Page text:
There’s a methodology to Jesus’ madness. This isn’t meant to be some nice scene that a few actors play out every Maundy Thursday. NO! Jesus fully intends to convey a truth about our character and the use of power. Christians are to define leadership through the lens of service, not through positional power or coercive force. We might protest — as Peter did — that this is beneath us or that we’ll lose our rights. Yet Christians are called to give up not only our rights but lay down our lives as living sacrifices.
FIRST TO SERVE
A lot of Christians today seem to be more interested power and influence than they are sacrificial servanthood. This attitude shows up in our approach to politics and interpersonal relationships. When we assert our rights and power over people we not only break relationships, we harm our Christian witness in the world. Much recent research shows that while non-Christians admire Jesus, they essentially think Christians are judgmental jerks who don’t care about them. Pope Francis’ witness is powerful because people see him acting more like Jesus.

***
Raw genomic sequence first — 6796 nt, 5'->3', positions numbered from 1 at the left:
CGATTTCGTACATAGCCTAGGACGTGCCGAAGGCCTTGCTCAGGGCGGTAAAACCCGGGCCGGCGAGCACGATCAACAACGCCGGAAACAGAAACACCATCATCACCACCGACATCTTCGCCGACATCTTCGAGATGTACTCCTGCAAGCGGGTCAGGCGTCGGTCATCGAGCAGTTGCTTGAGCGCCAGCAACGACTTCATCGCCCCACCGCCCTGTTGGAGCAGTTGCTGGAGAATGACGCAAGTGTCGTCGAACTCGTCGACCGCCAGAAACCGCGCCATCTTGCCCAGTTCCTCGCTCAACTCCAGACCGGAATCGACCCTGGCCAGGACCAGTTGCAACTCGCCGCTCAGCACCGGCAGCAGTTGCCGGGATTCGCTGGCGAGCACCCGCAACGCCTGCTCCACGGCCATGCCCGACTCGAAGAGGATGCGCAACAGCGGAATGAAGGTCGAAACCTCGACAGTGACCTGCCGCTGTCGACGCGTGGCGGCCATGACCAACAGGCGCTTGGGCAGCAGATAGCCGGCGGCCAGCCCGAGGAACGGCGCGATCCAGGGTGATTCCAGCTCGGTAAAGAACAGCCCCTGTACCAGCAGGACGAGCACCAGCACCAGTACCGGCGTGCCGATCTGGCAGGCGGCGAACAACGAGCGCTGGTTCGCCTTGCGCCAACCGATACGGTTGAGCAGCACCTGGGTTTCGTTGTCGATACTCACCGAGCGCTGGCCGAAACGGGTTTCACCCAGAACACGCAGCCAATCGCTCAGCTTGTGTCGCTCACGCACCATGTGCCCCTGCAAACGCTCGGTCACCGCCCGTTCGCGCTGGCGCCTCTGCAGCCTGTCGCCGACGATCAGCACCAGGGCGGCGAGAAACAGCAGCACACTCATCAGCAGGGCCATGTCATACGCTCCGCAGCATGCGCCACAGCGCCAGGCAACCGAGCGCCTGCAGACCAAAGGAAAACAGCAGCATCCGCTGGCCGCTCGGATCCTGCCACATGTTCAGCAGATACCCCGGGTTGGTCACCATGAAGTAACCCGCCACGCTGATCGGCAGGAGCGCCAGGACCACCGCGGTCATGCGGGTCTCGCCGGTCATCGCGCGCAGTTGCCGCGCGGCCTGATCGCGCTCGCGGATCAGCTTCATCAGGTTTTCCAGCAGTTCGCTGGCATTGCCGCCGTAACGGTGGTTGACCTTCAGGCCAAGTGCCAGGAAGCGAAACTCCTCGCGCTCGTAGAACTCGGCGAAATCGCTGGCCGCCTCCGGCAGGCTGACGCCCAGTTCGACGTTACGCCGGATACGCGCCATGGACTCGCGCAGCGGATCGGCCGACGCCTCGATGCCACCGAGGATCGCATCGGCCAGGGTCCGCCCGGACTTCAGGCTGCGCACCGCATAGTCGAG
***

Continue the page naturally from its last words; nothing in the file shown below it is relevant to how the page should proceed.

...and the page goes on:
What does it mean to be the first to serve in your family, work, or church? Who are the hardest people for you to serve? Why? Why are Christians often averse of sacrifice?
When I think of “radical hospitality” I begin with my Grandma Rosemary’s table — the enduring image and formative context of my childhood. The table I’m thinking of was located in the basement of her house because that’s the only space that was big enough to seat our entire Italian Roman Catholic family plus any guests that we might bring to Sunday lunch after church. There was always room at the table and enough food (pasta, meatballs, and garlic bread) to host more people. Grandma Rosemary not only anticipated guests, she planned for them and expected us to bring them.
Everyone was welcome at her table.